Posted by Eric C on July 16, 2003 at 17:04:27:
Hi Sean -
As a former restaurant owner, investor and ultimately guarantor – I think you would be best served by owning the land and pad and forget about the restaurant entirely. Rent that pad to someone else !
Seriously, this is a very broad question. Are you well capitalized? How much experience do you have? How was the location chosen? What type of format are you planning? Is this a franchise or a one-off? How will title be held? How are you organized – partnership, corporation, other?
If you are lucky enough have a wonderful location with great demographics, ample parking, high visibility, and excellent access – then owning that land makes perfect sense. If for no other reason, than to sell it down the road for a profit.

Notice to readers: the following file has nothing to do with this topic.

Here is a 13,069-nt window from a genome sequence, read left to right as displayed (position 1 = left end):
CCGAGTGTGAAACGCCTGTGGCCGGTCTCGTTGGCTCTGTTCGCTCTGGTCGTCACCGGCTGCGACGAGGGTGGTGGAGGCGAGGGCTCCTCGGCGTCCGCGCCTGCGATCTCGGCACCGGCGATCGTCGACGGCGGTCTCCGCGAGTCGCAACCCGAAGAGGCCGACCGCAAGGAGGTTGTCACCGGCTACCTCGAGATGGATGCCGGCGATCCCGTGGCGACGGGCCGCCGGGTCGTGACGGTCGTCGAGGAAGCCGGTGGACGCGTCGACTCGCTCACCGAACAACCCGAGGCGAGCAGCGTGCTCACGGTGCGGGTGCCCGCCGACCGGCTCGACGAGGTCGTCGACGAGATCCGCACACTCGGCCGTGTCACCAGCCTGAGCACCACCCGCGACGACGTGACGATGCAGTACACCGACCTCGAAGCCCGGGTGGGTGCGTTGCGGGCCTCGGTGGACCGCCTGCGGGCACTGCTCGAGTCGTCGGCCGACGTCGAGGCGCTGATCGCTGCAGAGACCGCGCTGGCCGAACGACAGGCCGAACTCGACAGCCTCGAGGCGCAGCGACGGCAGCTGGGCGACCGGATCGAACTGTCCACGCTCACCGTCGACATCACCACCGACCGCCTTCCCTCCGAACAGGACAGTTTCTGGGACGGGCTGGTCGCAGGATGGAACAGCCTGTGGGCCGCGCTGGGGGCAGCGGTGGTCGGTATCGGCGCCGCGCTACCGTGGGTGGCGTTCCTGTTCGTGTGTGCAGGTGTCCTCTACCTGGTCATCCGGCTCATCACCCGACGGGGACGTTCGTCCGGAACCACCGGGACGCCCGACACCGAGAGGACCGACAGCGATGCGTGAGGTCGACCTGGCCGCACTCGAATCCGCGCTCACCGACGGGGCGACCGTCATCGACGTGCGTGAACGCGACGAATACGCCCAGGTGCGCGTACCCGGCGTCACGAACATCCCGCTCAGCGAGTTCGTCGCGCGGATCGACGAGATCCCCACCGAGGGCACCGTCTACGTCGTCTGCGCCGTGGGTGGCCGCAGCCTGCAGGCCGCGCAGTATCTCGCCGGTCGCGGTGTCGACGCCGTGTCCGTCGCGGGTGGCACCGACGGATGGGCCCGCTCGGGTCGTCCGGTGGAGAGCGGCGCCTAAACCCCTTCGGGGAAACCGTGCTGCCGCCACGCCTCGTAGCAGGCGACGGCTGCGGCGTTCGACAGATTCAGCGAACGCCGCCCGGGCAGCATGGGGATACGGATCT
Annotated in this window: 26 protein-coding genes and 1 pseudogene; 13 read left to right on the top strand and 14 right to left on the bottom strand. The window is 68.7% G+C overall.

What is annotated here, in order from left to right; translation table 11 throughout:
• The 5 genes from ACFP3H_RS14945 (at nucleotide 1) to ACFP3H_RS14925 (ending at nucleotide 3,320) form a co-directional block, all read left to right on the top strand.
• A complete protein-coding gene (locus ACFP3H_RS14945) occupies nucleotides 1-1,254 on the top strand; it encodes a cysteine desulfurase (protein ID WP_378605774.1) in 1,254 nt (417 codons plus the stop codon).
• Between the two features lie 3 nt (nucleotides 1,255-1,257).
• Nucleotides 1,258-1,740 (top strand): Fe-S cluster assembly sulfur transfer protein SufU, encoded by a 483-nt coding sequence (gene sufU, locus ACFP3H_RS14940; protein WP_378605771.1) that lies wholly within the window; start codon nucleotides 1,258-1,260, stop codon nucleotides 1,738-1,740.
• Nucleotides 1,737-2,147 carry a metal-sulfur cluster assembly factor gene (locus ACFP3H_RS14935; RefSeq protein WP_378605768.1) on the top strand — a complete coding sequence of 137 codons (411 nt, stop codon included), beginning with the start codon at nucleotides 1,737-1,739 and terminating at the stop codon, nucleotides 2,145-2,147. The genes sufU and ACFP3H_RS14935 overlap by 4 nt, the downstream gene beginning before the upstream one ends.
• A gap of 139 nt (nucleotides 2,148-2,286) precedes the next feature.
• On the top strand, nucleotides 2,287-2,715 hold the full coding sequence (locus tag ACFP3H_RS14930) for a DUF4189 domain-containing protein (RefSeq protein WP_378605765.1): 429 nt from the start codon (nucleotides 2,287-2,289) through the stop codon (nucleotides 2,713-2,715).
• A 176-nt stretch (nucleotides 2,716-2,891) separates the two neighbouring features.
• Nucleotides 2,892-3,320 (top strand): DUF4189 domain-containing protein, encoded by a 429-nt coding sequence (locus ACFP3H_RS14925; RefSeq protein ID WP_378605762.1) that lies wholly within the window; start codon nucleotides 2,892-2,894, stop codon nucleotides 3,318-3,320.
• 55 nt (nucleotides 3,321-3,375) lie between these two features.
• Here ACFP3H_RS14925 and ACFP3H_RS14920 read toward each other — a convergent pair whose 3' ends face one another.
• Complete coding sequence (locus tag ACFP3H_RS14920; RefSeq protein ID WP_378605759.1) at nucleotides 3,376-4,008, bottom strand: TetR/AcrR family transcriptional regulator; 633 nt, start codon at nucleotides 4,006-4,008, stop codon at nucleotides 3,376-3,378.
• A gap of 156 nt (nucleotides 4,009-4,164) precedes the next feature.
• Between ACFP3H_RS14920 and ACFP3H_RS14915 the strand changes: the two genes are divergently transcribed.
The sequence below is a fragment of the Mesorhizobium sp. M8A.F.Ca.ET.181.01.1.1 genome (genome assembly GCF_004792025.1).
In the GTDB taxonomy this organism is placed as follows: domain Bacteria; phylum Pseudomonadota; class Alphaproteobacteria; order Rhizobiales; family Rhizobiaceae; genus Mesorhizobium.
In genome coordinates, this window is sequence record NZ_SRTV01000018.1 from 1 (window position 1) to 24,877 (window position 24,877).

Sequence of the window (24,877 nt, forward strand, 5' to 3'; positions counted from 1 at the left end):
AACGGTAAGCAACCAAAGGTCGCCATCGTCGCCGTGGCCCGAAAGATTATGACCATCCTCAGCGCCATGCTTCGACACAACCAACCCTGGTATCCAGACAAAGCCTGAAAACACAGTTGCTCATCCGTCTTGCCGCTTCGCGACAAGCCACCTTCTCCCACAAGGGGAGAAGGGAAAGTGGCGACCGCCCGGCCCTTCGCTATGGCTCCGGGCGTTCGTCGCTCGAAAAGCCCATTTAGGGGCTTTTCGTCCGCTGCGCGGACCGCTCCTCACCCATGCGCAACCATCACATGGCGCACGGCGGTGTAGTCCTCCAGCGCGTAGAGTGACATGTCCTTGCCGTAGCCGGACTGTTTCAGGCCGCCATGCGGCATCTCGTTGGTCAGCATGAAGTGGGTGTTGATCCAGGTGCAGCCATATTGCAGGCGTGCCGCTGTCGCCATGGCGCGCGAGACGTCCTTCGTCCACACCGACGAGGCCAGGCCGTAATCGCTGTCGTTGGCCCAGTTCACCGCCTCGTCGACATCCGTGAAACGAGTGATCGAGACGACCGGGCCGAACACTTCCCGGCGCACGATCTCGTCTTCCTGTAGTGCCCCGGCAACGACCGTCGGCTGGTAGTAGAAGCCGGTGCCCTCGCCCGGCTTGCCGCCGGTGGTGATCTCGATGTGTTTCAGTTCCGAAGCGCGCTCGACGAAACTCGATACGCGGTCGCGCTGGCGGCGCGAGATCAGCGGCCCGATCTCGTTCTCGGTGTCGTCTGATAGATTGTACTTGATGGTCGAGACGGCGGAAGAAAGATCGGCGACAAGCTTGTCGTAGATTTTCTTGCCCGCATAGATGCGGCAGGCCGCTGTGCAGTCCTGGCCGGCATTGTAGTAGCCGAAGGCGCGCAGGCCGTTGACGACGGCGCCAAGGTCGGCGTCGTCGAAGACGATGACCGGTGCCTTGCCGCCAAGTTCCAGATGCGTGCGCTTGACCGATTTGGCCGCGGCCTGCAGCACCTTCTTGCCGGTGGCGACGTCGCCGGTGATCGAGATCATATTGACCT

On the other hand, assuming the more normal scenario of a secondary (at best) location, with average demographics, poor visibility, moderate (hopefully) access, and no organized marketing plan – then spend your money on the restaurant, 'cause you’re going to need it.
Location is always important in every real estate deal, but it also assumes even more importance (if that’s possible) when you expect that location to provide your daily bread and butter.
Poorly run restaurants in great locations usually do far better than wonderful restaurants in poor locations.
Work up your business plan carefully with an eye to the future, but don’t lose sight of reality either.
PS - forget about any possible tax benefits to owning the pad and land, you won’t need 'em. The only true benefits to owning your location (other than long-term appreciation)would be stabilized costs (otherwise known as rents) and maintaining the location against competitors. And for my money, both of those are “no shows” if you’re just a small startup. Of course, to gain anything from future appreciation, you have to hold on to the property (make the payments) – and that seems to be a long-shot for most restaurants. Take my word for it.